Our future will always lie in the hands of our children. Your little ones may not realize this yet, but the professionals at St. Albert Family Resource Centre certainly do. Growing up happy and healthy is a vital part of becoming a productive member of society, which is why educators at the centre work diligently to provide hundreds of courses year-round that assist, teach, and inform families from their earliest stages up until their children reach age 12.
St. Albert Family Resource Centre is a non-profit coordinated by executive director Shelley Passek. The centre supports families in and around the community through programs and resources covering early childhood (parented and un-parented), child and youth, parenting, outreach, family support, and they even run a licensed preschool. “It’s very multi-activity here,” says program manager Tanya Scott.
The centre began in 1982, when three people from counselling and parent education fields opened a small facility called Society for Education and Support for Parents.
“Those individuals generally cared about families,” says Passek.
They focused on early learning programs, but as the years progressed, so did the organization. It was renamed St. Albert Parents’ Place in 1991, and by 2001, the introduction of their outreach program was a significant milestone as it allowed them to serve various locations in St. Albert and outlying communities. In 2003, they grew again and the business relocated to its current facility in Campbell Business Park. In 2011, they renamed once more—this time to the St. Albert Family Resource Centre to better reflect their offerings. “I think we’ve naturally developed to meet the needs of the community,” says Scott.
In this industry, professionals must constantly adapt to the community.
“It changes all the time,” says Scott, “we just try to listen to what the needs are.”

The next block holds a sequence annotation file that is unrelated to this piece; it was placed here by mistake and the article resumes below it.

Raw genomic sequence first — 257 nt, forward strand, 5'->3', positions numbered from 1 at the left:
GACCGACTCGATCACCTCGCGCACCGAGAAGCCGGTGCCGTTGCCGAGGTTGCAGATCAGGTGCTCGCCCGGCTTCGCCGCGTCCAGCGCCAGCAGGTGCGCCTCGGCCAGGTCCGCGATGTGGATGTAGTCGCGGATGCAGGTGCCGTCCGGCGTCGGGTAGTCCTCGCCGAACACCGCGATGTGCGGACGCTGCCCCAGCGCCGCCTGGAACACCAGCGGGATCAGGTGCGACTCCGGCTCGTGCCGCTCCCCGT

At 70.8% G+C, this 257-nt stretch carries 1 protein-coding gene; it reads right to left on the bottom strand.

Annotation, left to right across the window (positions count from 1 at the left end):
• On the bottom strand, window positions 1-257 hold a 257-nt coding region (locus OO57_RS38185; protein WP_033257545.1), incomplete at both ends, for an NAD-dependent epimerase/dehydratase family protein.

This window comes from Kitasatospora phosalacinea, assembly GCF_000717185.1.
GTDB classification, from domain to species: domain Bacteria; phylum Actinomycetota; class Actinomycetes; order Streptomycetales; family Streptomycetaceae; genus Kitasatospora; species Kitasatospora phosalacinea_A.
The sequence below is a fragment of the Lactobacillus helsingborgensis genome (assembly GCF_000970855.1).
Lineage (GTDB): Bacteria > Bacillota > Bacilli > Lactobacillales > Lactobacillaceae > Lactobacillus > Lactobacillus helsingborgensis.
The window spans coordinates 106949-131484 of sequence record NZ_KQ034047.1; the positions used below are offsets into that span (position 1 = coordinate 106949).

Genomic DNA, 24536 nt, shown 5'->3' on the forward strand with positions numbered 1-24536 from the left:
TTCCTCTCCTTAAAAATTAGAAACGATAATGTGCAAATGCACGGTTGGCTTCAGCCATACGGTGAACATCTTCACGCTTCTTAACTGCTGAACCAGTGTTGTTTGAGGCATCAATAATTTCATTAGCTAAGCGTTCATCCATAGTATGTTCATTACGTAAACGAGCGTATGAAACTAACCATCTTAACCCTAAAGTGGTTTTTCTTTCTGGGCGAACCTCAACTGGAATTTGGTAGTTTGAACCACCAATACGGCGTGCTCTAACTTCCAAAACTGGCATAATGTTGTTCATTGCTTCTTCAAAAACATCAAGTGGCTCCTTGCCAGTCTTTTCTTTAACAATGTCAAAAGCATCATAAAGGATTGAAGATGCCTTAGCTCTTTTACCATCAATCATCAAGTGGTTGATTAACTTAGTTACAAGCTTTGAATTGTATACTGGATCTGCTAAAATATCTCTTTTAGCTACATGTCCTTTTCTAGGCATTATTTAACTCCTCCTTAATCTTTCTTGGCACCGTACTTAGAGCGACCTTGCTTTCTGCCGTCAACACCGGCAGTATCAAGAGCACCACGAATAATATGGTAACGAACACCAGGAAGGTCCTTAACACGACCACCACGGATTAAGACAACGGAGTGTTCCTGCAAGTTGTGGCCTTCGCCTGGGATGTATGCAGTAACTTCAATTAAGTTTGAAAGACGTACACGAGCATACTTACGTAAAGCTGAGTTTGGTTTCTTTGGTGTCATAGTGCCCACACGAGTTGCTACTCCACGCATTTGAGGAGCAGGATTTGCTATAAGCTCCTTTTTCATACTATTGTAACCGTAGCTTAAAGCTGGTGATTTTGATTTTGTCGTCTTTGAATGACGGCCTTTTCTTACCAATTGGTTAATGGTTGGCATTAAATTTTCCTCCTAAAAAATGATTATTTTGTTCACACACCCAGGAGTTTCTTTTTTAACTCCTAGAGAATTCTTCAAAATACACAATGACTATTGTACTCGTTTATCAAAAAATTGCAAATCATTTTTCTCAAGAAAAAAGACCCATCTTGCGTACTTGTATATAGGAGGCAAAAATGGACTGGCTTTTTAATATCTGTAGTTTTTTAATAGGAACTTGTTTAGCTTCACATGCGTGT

In fact, the centre has seen an increase in demand for its child and youth programs around anxiety, emotion regulation, and anger management. “Anxiety and emotion regulation are a high need in any community right now,” notes Scott. Their course called ‘Worry Too Much’ is for grades one through three, while ‘Taming Your Worry Dragons’ covers grades four through six. Both teach techniques to help ease worry and anxiety. Emotion regulation courses include ‘I Have Butterflies’ for grades one and two, while ‘Volcano in My Tummy’ is for grades three through six. These teach children that anger is an emotion, and they offer ways to manage it.
The centre firmly believes in supporting families as a whole. “Our goal is to strengthen the family unit in whichever way we can,” explains Passek. This is why they also offer adult programs that guide parents and other family members through the transitions of raising children. ‘Just for Parents’ and ‘Triple P’ are designed for parents and caregivers to share their honest thoughts and feelings on parenting in a safe and supportive setting. They aim to increase confidence and teach strategies that help with everyday challenges. Passek notes, “Everything in the parents’ program is determined by the needs of the family. We don’t tell them what they need—they tell us, and we work together to help them.”
As of June, St. Albert Family Resource Centre had roughly 300 families take advantage of their services as members. Memberships are $60 and are valid until August 31—regardless of the date you signed up since they follow the school year calendar. But $20 summer-only memberships are available along with subsidies for those who need them. With membership comes access to member-only programs, and regularly offered programs are discounted or free. But all that aside, Passek notes, “Everybody is welcome here; there is no judgment.” t8n
St. Albert Family Resource Centre at a Glance
Location 10A, 215 Carnegie Drive
Popular Courses Worry Too Much / Taming Your Worry Dragons (curbing anxiety for Grades 1–6); I have Butterflies / Volcano in My Tummy (emotion regulation for Grades 1–6); Just for Parents / Triple P (parenting support)
The centre attracts families from Edmonton, Spruce Grove, Morinville, and Sturgeon County.